Star S1 01

The Star S1. Note the ‘Google Play’ screen shot I inserted.

Nothing wrong with that, is there? Nice specs and a screen shot promised Google Play support – precisely what I was looking for. As it turns out there were a few loose ends. In spite of the promising screen shot there was no official Google Play support at all, and the 12 Megapixel camera turned out be be 8 Megapixels. The missing (read: fake) pixels are generated by software, a dumb and deceiving way to crank up specs. In the seller’s defense: he immediately deleted the original listing, created a new one and took the Google Play screen shot off-line.

Do I care?
Yes and no. No, because I don’t care about phone cameras. These devices are generally poor quality, no matter the brand or resolution. It’s just a matter of physics – you can’t expect a tiny, almost microscopic sensor to deliver the same details  (let alone dynamic range) as a good digital camera. Yes, because at that price I really expected the phone to support Google Play. Fortunately there are enough ways around this problem.

Installing apps without Google Play
There are a number of ways to install apps on Android devices which lack Google Play, and I just picked the one I liked the most in the end: Android Drawer. Start the browser, surf to this website, search the app you’re looking for and click download. One click on the .APK file will start the install process. Especially nice is the fact that you will always see if there’s a newer version available, but you won’t be prevented from selecting an older one. I did that on a few occasions, traveling back in time to a version that didn’t throw ads at me.

The good things about this phone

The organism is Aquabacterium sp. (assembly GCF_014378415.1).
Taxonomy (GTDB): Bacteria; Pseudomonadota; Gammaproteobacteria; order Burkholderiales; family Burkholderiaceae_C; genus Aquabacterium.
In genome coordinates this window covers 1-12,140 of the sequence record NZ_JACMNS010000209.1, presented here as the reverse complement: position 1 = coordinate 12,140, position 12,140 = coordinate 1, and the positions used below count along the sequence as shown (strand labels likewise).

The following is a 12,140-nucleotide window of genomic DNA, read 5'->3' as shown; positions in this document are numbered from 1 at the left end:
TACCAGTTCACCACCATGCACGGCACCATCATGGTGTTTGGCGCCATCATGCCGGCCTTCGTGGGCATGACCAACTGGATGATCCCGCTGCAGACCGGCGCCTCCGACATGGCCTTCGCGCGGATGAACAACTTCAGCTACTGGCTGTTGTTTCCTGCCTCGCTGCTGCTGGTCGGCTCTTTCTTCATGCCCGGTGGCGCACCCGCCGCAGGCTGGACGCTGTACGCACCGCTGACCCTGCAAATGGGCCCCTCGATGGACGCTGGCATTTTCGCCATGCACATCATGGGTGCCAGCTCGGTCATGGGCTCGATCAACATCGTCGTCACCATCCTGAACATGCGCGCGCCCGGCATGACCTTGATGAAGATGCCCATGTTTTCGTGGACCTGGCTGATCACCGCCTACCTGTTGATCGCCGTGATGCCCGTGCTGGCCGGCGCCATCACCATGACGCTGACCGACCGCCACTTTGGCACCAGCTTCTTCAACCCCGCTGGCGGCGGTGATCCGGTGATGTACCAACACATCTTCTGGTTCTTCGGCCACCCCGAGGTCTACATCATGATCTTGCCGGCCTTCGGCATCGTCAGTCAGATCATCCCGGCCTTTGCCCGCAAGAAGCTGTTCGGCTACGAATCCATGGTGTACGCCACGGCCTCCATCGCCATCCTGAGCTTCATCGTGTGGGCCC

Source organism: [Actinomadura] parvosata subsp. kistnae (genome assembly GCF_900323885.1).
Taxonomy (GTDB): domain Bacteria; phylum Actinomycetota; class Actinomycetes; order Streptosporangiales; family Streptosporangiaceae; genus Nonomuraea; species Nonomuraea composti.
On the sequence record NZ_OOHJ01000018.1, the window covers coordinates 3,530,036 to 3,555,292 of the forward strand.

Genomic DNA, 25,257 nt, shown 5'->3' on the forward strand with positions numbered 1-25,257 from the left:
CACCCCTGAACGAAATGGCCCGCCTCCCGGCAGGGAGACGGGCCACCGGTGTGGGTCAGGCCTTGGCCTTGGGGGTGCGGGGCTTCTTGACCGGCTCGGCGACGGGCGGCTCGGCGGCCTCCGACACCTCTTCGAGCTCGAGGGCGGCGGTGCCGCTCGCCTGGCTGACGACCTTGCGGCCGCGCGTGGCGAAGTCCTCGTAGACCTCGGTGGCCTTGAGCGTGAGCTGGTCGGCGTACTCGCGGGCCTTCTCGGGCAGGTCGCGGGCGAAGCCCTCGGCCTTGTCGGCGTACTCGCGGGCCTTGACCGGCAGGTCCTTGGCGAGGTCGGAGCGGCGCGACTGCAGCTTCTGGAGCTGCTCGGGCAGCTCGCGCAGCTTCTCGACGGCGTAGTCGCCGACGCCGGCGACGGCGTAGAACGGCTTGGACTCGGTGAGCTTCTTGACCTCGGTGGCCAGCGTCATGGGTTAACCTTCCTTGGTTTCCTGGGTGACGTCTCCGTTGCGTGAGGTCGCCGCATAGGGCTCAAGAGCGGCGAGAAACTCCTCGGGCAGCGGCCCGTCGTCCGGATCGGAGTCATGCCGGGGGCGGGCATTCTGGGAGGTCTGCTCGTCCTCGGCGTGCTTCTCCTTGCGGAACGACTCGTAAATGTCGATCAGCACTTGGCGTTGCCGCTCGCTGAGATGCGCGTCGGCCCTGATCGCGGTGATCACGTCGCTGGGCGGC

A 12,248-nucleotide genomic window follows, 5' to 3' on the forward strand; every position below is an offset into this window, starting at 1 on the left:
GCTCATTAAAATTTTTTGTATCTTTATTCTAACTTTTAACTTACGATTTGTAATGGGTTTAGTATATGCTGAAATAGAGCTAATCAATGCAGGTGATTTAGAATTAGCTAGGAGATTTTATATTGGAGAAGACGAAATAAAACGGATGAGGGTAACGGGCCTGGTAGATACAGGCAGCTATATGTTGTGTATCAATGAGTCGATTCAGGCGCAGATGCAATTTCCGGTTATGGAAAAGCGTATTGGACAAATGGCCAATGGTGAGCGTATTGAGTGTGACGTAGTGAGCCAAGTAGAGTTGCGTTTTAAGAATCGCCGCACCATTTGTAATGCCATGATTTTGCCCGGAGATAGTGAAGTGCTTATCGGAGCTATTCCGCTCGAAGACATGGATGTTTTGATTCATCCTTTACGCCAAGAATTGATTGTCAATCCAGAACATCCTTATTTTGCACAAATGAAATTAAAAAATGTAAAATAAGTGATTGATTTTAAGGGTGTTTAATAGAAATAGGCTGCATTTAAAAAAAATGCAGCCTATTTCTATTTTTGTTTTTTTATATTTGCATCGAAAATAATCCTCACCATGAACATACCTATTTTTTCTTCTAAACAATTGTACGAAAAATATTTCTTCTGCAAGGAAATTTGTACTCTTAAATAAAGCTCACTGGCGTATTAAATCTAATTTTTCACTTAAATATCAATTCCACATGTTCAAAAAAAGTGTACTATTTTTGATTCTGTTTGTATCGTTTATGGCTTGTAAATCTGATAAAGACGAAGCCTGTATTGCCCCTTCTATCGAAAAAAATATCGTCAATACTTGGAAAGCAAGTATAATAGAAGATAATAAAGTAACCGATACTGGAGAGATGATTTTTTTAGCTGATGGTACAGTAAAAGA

The large, hi-res IPS screen is amazing. I love the dual sim support. One spare battery was included in the package I chose. The 2-day battery life is reasonable for a smartphone (they all suck at that, this one is no exception). Nice leather-look flip cover. Sound is ok. While slow to get an initial fix on satellites, GPS works fine. 3G support. Bottom line: although slower, this phone is an affordable and capable replacement for a Samsung Note.

AliExpress shopping tips

  1. Look at a seller’s rating and order history, just like you would on eBay.
  2. Don’t trust screen shots. When in doubt, e-mail the seller before ordering.
  3. If Google Play support isn’t specifically mentioned, it isn’t there. Again, don’t trust pictures or screen shots.
  4. The cheapest phones lack sufficient RAM, and offer low screen resolutions. 512MB RAM is fine, 1GB even better. 256KB RAM is useless if you want to install a lot of apps without having to move them to a micro SD-card.
  5. Avoid resistive touch screens.
  6. Avoid sellers who offer to ship out phones ‘with labels’. A label means that the name Samsung will be present on the phone. In other words: counterfeit. Customs won’t be amused; in the best case scenario you will end up with nothing. In the worst case scenario you will get a hefty fine on top.

With the benefit of hindsight
With the benefit of hindsight I should have ordered this one. A slightly smaller screen, true, but official Google support, a more honest spec sheet and a reasonable price. For now I’m happy though (and out of money).